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Discussion Starter · #1 ·
I have been doing a bit of research on that materials used to acoustically treat HT rooms, most of the products that are used don't seem to be available in Australia.
Now that there's quite a few Aussies on this forum, what materials do you use and where did you get them from??

The only things I've been able to find here are products made specifically for room treatment, only problem is they cost a fortune.

Thanks.

Harry.
 

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You should be able to find rigid fiberglass "duct board" from heating and ventilation suppliers. It is typically 2 foot x 4 foot x 1 and/or 2 inches thick. Here in the US, we find it in 2 densities. The higher density is better.

One variety is black and treated to prevent the glass fibers from going airborn in a high velocity air duct. Another variety is untreated. The untreated is best because the pores are not blocked and absorbs sound better.

Cover this board material with acoustically transparent fabric. Here, it's called "panel fabric" because it's used for covering office cubicle partitions or panels.
 

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Hakka,

I found this article some time ago on making your own acoustic panels, using fibreglass duct board..
It's something that I'm looking at doing also for both bass traps and wall treatment..
It should be available from Air-conditioning Installers..
Hope it helps..
http://mywebpages.comcast.net/kidder/Audio/Room/PANEL/Panels.htm
 

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Discussion Starter · #4 ·
Thanks for the info, I rang a few local air con suppliers to see what was available. I mentioned 'acoustic panels' to one bloke and he told me exactly what I need. Going to pick them up now I'll let you know how it goes.

Harry.
 

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Discussion Starter · #5 ·
There were 2 densities available and two thicknesses 25mm and 50mm. I went for the high density 25mm. One side has a peforated foil covering, the other side is bare. The salesman said the perforated side is the sound absorbing side. I hope the foil doesn't reflect light back through the material.
I have a pic on my phone but for some reason I can't email it to my PC. I will attach the pic tomorrow.

While we were there he had a metal duct, approx 1.5m long, with a 25cm square opening at each end. The duct was lined on all sides with the high density 50mm duct board. He put his head in one end and I put mine in the other, when he spoke I could barely hear him, it was like the volume had been turned way down. I was very suprised at how effective this stuff is at absorbing sound.
 

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Is the material called "Duct Board" or do we know it by another name?
Also what size sheets does in come in?
I'll be very interested to hear how it works out for you..
 

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Discussion Starter · #7 ·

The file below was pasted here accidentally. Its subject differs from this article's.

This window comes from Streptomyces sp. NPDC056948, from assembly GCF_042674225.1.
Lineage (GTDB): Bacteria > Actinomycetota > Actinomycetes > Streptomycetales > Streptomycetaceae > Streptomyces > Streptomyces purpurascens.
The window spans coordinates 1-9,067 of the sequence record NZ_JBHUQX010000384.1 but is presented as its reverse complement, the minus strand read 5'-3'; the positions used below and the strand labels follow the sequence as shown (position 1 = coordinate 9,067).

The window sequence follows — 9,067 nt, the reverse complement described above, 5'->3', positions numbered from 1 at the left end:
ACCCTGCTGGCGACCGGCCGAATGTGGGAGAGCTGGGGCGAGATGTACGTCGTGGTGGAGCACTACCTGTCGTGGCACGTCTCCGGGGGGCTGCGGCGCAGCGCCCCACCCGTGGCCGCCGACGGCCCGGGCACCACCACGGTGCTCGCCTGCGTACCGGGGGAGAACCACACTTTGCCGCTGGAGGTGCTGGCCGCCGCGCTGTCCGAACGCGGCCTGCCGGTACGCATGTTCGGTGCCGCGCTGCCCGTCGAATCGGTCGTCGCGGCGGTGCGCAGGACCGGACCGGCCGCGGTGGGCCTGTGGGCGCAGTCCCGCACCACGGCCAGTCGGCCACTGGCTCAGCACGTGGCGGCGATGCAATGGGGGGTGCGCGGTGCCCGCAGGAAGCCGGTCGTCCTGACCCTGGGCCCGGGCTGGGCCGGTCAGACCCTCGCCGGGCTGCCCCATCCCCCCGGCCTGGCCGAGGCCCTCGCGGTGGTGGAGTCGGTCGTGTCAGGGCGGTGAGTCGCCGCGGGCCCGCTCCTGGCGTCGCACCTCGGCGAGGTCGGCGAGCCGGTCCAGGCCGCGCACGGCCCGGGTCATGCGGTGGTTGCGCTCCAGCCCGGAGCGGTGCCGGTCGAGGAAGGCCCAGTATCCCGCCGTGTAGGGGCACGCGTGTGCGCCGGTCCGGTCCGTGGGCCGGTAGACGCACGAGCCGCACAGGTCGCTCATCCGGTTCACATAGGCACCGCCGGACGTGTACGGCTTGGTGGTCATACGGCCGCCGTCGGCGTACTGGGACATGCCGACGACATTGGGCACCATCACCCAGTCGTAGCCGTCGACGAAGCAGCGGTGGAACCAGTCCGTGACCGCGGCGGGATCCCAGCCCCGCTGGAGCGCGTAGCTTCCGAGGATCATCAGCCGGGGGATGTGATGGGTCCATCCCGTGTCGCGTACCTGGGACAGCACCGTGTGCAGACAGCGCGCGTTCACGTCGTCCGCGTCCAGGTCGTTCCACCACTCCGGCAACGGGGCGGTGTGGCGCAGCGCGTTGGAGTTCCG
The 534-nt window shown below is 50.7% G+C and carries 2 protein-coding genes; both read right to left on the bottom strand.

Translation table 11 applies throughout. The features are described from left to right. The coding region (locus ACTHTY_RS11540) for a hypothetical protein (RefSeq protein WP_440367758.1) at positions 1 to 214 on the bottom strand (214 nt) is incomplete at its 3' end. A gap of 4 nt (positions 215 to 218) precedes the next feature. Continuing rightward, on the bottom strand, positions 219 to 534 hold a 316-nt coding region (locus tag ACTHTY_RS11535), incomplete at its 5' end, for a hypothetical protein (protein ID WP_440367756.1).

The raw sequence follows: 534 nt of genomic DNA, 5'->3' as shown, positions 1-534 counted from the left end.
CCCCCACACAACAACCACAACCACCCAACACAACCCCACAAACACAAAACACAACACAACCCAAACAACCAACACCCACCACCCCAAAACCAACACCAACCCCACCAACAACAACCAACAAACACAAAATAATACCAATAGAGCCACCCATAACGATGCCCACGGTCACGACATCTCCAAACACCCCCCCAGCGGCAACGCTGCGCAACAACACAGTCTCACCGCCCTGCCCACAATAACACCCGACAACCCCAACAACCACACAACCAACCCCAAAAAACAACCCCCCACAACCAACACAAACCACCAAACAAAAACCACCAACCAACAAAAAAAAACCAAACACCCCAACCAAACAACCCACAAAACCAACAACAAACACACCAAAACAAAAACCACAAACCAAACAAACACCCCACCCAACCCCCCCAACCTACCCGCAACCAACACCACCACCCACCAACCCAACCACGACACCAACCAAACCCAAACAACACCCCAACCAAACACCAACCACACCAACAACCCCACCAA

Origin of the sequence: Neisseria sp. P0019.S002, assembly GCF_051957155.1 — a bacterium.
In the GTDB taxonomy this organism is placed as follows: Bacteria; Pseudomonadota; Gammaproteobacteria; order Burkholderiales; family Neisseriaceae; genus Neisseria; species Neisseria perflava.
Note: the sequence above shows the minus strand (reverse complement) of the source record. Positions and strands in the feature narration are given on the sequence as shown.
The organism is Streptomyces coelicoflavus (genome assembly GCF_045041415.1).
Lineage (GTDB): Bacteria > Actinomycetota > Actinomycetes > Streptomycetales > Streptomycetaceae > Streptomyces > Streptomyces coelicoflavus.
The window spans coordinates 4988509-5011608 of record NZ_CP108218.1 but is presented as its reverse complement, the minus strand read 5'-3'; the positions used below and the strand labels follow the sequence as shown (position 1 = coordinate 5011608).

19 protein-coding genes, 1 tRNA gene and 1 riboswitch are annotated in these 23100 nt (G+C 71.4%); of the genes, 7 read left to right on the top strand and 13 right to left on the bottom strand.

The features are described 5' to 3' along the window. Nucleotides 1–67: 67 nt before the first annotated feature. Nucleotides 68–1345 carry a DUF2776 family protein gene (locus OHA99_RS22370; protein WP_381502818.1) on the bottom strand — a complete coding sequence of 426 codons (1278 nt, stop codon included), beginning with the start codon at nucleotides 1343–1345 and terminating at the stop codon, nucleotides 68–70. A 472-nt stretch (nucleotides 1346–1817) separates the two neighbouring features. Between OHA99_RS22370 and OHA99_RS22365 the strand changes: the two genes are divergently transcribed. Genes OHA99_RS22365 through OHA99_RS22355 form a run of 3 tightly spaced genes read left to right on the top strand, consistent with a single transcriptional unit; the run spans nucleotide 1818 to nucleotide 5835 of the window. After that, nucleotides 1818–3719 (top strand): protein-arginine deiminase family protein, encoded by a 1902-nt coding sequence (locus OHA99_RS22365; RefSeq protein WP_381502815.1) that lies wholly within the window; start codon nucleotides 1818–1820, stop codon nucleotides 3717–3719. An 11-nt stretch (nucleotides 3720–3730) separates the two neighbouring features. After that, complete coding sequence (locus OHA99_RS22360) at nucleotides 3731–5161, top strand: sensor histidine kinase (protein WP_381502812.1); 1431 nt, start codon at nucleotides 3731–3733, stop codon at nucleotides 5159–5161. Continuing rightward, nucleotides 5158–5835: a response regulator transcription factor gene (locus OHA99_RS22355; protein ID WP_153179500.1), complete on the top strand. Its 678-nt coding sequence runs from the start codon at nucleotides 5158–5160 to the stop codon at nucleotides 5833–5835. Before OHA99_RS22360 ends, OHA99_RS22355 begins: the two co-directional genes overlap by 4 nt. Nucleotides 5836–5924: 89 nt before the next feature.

Yes, it is called duct board, the sheets size is 1200mm x 2400mm, cost $40 per sheet. It is available in 2 thicknesses (25mm, 50mm) and 2 densities. It has a foil backing on one side, the foil can be perforated or non perforated, I dont think it will matter which one you get.

I was advised to have the foil side facing out but after googling 'acoustic panels' I decided to go the other way.

I made 2 panels about 1m square, I just cut the duct board to size and wrapped it in material. I am planning to make 3 panels 1200mm x 2400mm, these will be mounted in wooden frames, I will place one on the front wall and one on each sidewall. This should cover all first reflection points for the front speakers.
 

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Thanks for that info....$40.00 for 1200x2400 a sheet sounds fairly reasonable...

He shows (on that link I posted) the foil side as the back of the panel, and I've also seen it used as bass trap in the same way, so I guess this is how it should be used..

Making acoustic side panels using a full sheet at the first reflection point seems a bit excessive...unless you have a very "live" room..

One sheet cut in half down the length, and the two pieces placed on top of each other, should make a very good bass trap, and I think this is what I will try first..when I've found a local supplier...

Did you notice any improvement with the test panels?
 

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Discussion Starter · #9 ·
Making acoustic side panels using a full sheet at the first reflection point seems a bit excessive...unless you have a very "live" room.
I've done a bit of research and I found the general consensus for room treatment(absorbtion) is to treat the side walls from the ground to just above ear level and to treat the entire front wall (leave the backwall bare). The majority of my front wall is covered by the screen so I will just treat it up to the bottom edge of my screen, which is about 4 inches above my tweeters and ears.

My room is solid brick, with the sidewalls rendered, there is no flex in the walls like there is with plaster.

I think it would be a lot harder to make these with the foil side facing out, it is a lot easier to attach the material to the foil side than the uncovered side.

I *think* the system sounded better with the panels in place on the side walls but I didn't AB test it. There seems to be more detail in the high frequencies than before, also the soundstage seems bigger.